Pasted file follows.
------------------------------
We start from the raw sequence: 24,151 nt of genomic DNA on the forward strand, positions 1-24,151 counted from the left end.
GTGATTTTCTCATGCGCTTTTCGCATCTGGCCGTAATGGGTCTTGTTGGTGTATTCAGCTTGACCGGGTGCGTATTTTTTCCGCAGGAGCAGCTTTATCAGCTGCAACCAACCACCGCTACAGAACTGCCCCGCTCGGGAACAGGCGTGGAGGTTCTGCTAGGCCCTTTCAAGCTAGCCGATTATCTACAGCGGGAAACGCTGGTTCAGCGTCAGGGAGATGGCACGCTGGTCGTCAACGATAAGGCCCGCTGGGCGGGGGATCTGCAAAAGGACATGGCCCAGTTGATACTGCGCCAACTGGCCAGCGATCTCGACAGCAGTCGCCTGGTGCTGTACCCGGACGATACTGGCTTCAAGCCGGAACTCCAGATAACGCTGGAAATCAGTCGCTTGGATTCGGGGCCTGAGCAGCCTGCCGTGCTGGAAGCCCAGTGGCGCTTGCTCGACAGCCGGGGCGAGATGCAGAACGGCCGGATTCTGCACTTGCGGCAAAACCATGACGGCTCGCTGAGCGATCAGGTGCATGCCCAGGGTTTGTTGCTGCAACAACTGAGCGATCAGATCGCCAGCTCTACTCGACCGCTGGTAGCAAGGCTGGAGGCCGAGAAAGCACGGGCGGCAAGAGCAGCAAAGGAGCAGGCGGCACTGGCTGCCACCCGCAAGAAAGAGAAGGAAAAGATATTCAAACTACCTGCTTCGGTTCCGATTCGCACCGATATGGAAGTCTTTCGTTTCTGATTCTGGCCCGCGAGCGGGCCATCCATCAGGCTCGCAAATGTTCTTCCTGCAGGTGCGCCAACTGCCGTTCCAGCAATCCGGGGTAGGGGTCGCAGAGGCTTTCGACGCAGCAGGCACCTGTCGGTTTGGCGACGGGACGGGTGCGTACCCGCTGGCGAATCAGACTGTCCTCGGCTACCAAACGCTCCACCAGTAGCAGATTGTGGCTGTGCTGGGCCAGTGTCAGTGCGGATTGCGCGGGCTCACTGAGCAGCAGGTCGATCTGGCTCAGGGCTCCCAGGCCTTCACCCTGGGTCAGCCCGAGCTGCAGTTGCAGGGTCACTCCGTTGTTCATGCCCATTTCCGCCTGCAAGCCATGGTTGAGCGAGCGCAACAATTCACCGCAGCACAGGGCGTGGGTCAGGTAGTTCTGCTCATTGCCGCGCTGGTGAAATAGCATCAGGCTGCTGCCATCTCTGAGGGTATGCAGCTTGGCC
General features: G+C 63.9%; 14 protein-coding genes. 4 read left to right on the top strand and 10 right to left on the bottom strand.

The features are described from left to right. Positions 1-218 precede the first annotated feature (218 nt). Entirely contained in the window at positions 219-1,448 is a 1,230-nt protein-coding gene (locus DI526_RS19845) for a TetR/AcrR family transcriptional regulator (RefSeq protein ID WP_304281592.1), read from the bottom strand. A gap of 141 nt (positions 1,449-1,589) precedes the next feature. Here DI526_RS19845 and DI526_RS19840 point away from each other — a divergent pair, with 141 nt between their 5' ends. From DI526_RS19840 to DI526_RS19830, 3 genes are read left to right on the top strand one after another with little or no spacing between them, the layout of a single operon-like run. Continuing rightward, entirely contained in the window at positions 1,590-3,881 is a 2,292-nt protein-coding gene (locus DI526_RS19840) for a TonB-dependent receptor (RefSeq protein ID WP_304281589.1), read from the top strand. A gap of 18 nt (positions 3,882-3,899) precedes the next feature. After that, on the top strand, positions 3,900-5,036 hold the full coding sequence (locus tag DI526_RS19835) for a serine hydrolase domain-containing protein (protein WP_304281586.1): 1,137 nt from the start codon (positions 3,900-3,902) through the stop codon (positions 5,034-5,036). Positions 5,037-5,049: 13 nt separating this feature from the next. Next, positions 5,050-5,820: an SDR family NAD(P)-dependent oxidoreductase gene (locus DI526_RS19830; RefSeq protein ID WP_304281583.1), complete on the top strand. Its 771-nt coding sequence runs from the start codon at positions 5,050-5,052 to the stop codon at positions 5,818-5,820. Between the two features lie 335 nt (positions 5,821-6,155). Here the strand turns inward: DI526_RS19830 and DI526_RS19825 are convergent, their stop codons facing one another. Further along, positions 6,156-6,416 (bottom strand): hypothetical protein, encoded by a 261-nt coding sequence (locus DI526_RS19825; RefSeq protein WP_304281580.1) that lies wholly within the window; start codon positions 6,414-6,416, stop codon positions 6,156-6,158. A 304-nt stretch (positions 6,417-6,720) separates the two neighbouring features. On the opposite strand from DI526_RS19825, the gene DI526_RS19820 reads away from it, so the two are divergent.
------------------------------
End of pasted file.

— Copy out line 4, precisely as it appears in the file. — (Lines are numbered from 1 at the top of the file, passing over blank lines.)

The features are described from left to right. Positions 1-218 precede the first annotated feature (218 nt). Entirely contained in the window at positions 219-1,448 is a 1,230-nt protein-coding gene (locus DI526_RS19845) for a TetR/AcrR family transcriptional regulator (RefSeq protein ID WP_304281592.1), read from the bottom strand. A gap of 141 nt (positions 1,449-1,589) precedes the next feature. Here DI526_RS19845 and DI526_RS19840 point away from each other — a divergent pair, with 141 nt between their 5' ends. From DI526_RS19840 to DI526_RS19830, 3 genes are read left to right on the top strand one after another with little or no spacing between them, the layout of a single operon-like run. Continuing rightward, entirely contained in the window at positions 1,590-3,881 is a 2,292-nt protein-coding gene (locus DI526_RS19840) for a TonB-dependent receptor (RefSeq protein ID WP_304281589.1), read from the top strand. A gap of 18 nt (positions 3,882-3,899) precedes the next feature. After that, on the top strand, positions 3,900-5,036 hold the full coding sequence (locus tag DI526_RS19835) for a serine hydrolase domain-containing protein (protein WP_304281586.1): 1,137 nt from the start codon (positions 3,900-3,902) through the stop codon (positions 5,034-5,036). Positions 5,037-5,049: 13 nt separating this feature from the next. Next, positions 5,050-5,820: an SDR family NAD(P)-dependent oxidoreductase gene (locus DI526_RS19830; RefSeq protein ID WP_304281583.1), complete on the top strand. Its 771-nt coding sequence runs from the start codon at positions 5,050-5,052 to the stop codon at positions 5,818-5,820. Between the two features lie 335 nt (positions 5,821-6,155). Here the strand turns inward: DI526_RS19830 and DI526_RS19825 are convergent, their stop codons facing one another. Further along, positions 6,156-6,416 (bottom strand): hypothetical protein, encoded by a 261-nt coding sequence (locus DI526_RS19825; RefSeq protein WP_304281580.1) that lies wholly within the window; start codon positions 6,414-6,416, stop codon positions 6,156-6,158. A 304-nt stretch (positions 6,417-6,720) separates the two neighbouring features. On the opposite strand from DI526_RS19825, the gene DI526_RS19820 reads away from it, so the two are divergent.